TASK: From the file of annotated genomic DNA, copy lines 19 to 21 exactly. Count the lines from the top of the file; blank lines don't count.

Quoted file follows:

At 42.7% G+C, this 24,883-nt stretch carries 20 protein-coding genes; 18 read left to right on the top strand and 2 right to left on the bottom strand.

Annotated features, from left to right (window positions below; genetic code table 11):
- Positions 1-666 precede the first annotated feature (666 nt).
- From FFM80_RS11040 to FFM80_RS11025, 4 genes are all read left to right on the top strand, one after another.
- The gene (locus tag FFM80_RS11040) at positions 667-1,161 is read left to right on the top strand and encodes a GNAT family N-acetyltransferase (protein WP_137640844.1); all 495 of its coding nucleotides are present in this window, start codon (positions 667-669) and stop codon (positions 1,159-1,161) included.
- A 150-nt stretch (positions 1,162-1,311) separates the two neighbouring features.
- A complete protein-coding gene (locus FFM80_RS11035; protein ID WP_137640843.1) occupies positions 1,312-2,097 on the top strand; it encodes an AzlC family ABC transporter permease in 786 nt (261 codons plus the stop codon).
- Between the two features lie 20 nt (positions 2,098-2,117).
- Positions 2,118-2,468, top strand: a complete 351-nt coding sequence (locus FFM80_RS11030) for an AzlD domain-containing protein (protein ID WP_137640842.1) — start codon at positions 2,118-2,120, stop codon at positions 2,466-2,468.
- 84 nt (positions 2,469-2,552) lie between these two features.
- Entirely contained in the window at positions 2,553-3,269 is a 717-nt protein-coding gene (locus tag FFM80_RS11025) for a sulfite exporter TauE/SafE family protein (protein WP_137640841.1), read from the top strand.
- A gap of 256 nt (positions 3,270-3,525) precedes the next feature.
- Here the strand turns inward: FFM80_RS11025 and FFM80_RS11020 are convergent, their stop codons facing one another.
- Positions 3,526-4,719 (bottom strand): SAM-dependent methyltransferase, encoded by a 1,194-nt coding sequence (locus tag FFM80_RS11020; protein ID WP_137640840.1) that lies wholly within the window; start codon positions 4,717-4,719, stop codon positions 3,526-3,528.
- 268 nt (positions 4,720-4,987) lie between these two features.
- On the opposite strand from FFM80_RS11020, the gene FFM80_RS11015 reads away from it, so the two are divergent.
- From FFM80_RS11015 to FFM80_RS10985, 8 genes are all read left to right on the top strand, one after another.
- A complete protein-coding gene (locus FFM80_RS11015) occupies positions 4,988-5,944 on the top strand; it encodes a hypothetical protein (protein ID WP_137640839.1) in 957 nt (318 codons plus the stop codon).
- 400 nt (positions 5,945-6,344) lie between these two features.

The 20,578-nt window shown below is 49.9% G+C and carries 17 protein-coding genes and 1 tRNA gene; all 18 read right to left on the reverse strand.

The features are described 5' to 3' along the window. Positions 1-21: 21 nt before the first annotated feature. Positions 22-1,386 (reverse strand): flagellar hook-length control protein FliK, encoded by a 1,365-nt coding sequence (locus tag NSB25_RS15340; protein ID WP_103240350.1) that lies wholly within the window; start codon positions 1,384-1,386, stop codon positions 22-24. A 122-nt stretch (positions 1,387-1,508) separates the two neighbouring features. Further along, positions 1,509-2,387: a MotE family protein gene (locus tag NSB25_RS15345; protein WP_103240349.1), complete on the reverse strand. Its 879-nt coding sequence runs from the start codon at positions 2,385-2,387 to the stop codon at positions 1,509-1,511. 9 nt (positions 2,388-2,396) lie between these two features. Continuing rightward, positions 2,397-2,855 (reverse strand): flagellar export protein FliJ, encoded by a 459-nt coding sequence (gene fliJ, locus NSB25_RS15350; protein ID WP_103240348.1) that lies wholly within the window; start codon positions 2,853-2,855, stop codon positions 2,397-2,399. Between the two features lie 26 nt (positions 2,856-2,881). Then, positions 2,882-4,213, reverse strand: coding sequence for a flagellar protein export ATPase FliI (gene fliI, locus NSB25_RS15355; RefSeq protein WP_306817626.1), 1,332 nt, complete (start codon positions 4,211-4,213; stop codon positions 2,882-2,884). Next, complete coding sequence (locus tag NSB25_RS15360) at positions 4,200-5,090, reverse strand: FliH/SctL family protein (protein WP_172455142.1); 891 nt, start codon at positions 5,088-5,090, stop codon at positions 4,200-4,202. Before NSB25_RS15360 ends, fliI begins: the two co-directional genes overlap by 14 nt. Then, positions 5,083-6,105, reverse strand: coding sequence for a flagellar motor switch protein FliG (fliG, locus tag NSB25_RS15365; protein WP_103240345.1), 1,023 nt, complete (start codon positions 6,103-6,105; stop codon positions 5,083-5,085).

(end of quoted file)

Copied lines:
- 400 nt (positions 5,945-6,344) lie between these two features.

The 20,578-nt window shown below is 49.9% G+C and carries 17 protein-coding genes and 1 tRNA gene; all 18 read right to left on the reverse strand.

The features are described 5' to 3' along the window. Positions 1-21: 21 nt before the first annotated feature. Positions 22-1,386 (reverse strand): flagellar hook-length control protein FliK, encoded by a 1,365-nt coding sequence (locus tag NSB25_RS15340; protein ID WP_103240350.1) that lies wholly within the window; start codon positions 1,384-1,386, stop codon positions 22-24. A 122-nt stretch (positions 1,387-1,508) separates the two neighbouring features. Further along, positions 1,509-2,387: a MotE family protein gene (locus tag NSB25_RS15345; protein WP_103240349.1), complete on the reverse strand. Its 879-nt coding sequence runs from the start codon at positions 2,385-2,387 to the stop codon at positions 1,509-1,511. 9 nt (positions 2,388-2,396) lie between these two features. Continuing rightward, positions 2,397-2,855 (reverse strand): flagellar export protein FliJ, encoded by a 459-nt coding sequence (gene fliJ, locus NSB25_RS15350; protein ID WP_103240348.1) that lies wholly within the window; start codon positions 2,853-2,855, stop codon positions 2,397-2,399. Between the two features lie 26 nt (positions 2,856-2,881). Then, positions 2,882-4,213, reverse strand: coding sequence for a flagellar protein export ATPase FliI (gene fliI, locus NSB25_RS15355; RefSeq protein WP_306817626.1), 1,332 nt, complete (start codon positions 4,211-4,213; stop codon positions 2,882-2,884). Next, complete coding sequence (locus tag NSB25_RS15360) at positions 4,200-5,090, reverse strand: FliH/SctL family protein (protein WP_172455142.1); 891 nt, start codon at positions 5,088-5,090, stop codon at positions 4,200-4,202. Before NSB25_RS15360 ends, fliI begins: the two co-directional genes overlap by 14 nt. Then, positions 5,083-6,105, reverse strand: coding sequence for a flagellar motor switch protein FliG (fliG, locus tag NSB25_RS15365; protein WP_103240345.1), 1,023 nt, complete (start codon positions 6,103-6,105; stop codon positions 5,083-5,085).